It blew out but on a 25mph residential street where I could stop immediately so things didn't massively overheat.
QUESTIONS:
1. There is some minor (but noticeable) pitting on both the timing cover gasket face and the engine gasket face near the coolant ports on either side. Not right up to the lip...but within 1/8 of an inch. They are definitely not mirror finish. I'm hoping some RTV and the gasket may negate that?
2. I've seen some youtube videos of people re-using that Harmonic Balancer bolt but then I read that it's a "torque to yield" bolt and shouldn't be re-used. Not sure how much they are...but is that absolutely necessary to get a new one?
3. The radiator was gunked up. looked like someone put brown playdoh in there. (got a new one) But....I was wondering if there would be back pressure from trying to push through all that crap and may have helped to blow out the weak part of the gasket?
ok. I'll see wait and see if anyone responds.
Thanks again. I'm hoping by joining this forum I can get 300,000 out of this engine like I hear some people get. The car was my Dad's so I don't want to get rid of it.

R
 






Welcome FlipPhoneHoldOut.
I too changed out the timing chain and gears. It quietened the engine considerably. My chain had worn into the plastic guide and did have a bit of slack in it, enough to cause a slight rattle sometimes. I noticed the new chain guide had a weaker spring, probably to alleviate that wear problem. I believe I used Sealed Power parts, and Fel-Pro gaskets.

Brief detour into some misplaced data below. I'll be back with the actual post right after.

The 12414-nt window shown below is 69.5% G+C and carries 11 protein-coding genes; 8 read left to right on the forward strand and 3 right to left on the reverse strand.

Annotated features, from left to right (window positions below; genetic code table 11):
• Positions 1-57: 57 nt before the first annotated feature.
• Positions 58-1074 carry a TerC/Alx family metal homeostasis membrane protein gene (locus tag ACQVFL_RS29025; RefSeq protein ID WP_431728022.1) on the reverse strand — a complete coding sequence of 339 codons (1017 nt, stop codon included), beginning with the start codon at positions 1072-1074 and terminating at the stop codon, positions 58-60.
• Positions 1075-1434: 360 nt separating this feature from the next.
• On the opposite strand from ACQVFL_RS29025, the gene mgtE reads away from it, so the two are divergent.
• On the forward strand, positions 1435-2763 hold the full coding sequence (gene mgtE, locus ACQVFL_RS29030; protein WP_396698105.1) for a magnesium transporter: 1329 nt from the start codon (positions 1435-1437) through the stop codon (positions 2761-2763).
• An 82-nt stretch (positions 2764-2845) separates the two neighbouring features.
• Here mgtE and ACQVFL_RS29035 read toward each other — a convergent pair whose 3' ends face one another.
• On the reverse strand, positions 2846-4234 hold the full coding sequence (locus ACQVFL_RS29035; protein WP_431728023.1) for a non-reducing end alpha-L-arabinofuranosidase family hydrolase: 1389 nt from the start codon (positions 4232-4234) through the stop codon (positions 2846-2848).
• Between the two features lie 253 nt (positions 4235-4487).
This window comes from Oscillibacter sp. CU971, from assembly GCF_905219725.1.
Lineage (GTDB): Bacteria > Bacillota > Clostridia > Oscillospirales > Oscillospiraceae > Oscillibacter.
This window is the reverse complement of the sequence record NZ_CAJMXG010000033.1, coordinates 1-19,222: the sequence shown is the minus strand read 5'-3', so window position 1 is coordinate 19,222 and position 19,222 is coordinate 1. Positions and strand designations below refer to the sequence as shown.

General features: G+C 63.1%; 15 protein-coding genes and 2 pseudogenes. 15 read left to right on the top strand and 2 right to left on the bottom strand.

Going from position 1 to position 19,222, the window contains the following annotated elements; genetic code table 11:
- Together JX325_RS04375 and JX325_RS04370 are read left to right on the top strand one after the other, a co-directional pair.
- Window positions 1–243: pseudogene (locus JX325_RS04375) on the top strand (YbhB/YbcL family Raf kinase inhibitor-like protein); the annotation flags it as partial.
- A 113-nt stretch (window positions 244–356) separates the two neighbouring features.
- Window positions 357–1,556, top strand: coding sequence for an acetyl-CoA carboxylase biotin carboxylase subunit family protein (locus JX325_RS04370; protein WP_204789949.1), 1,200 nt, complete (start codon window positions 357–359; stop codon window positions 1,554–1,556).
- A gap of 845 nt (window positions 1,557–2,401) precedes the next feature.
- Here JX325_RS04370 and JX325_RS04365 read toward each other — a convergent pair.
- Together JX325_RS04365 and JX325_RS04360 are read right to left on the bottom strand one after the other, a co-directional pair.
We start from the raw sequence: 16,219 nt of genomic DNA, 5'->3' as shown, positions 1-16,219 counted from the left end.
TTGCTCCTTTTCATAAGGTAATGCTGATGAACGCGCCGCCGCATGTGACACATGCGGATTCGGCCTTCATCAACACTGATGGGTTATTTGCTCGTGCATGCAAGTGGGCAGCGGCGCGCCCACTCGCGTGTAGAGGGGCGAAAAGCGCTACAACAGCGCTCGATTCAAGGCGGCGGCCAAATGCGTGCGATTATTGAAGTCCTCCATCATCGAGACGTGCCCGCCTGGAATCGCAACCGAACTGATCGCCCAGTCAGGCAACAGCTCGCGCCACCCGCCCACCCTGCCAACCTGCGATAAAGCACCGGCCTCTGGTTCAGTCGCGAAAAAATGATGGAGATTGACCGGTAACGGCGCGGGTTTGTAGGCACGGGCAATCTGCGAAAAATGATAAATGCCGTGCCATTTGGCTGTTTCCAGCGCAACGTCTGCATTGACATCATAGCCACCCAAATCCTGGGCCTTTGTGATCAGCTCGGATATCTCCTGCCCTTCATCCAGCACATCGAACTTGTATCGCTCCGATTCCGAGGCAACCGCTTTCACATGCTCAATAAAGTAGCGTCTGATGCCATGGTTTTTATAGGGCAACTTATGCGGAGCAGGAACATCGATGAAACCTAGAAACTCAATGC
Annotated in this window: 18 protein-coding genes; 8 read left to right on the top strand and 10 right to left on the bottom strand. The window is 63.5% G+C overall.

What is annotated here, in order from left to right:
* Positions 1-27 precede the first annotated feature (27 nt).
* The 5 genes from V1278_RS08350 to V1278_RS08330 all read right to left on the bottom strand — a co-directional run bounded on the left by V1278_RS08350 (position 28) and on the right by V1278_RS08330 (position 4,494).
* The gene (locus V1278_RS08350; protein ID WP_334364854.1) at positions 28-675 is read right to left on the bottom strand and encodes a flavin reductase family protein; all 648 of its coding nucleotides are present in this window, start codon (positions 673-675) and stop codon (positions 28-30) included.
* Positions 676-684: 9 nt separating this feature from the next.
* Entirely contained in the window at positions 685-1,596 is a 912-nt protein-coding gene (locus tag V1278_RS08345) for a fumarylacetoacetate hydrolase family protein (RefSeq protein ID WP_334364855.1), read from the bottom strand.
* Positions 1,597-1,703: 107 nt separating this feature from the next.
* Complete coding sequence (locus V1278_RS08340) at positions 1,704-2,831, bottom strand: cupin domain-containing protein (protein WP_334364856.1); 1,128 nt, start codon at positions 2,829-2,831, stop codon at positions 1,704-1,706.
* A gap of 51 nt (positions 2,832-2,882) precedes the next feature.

Adding RTV to pitted gasket surfaces is an acceptable solution. I installed the cover gasket with Aviation sealant on both surfaces just as a precaution, but I don't remember if they were pitted or not.....probably not bad or I would remember.
Many folks reuse the harmonic balancer bolt, but I used a new one. Don't remember where I got it, but it's a Ford item which I couldn't find in the aftermarket. Your local Ford dealer will have them, and $6-$8 comes to mind for the pricing. I used blue thread locker on this bolt, and probably did on the others too. Can't hurt.

The balancer is a tight fit on the crankshaft, and you don't want to use a hammer. I placed my new balancer in direct sunlight for a few hours before installation, and it slid on easily,. (You'd be surprised how warm this gets it.)

Good luck, and let us know how it goes...
 






@ FlipPhoneHoldOut

No Problem - glad my write-up is helping you enter into this repair.
My responses to your questions are written below, in larger font.


QUESTIONS:
1. There is some minor (but noticeable) pitting on both the timing cover gasket face and the engine gasket face near the coolant ports on either side. Not right up to the lip...but within 1/8 of an inch. They are definitely not mirror finish. I'm hoping some RTV and the gasket may negate that?

Your situation is totally different than mine (in my write ups). Specifically, you have pitting on BOTH the block gasket surface & timing cover gasket surface. SO the following info is offered with the thought of saving/reusing your original timing cover.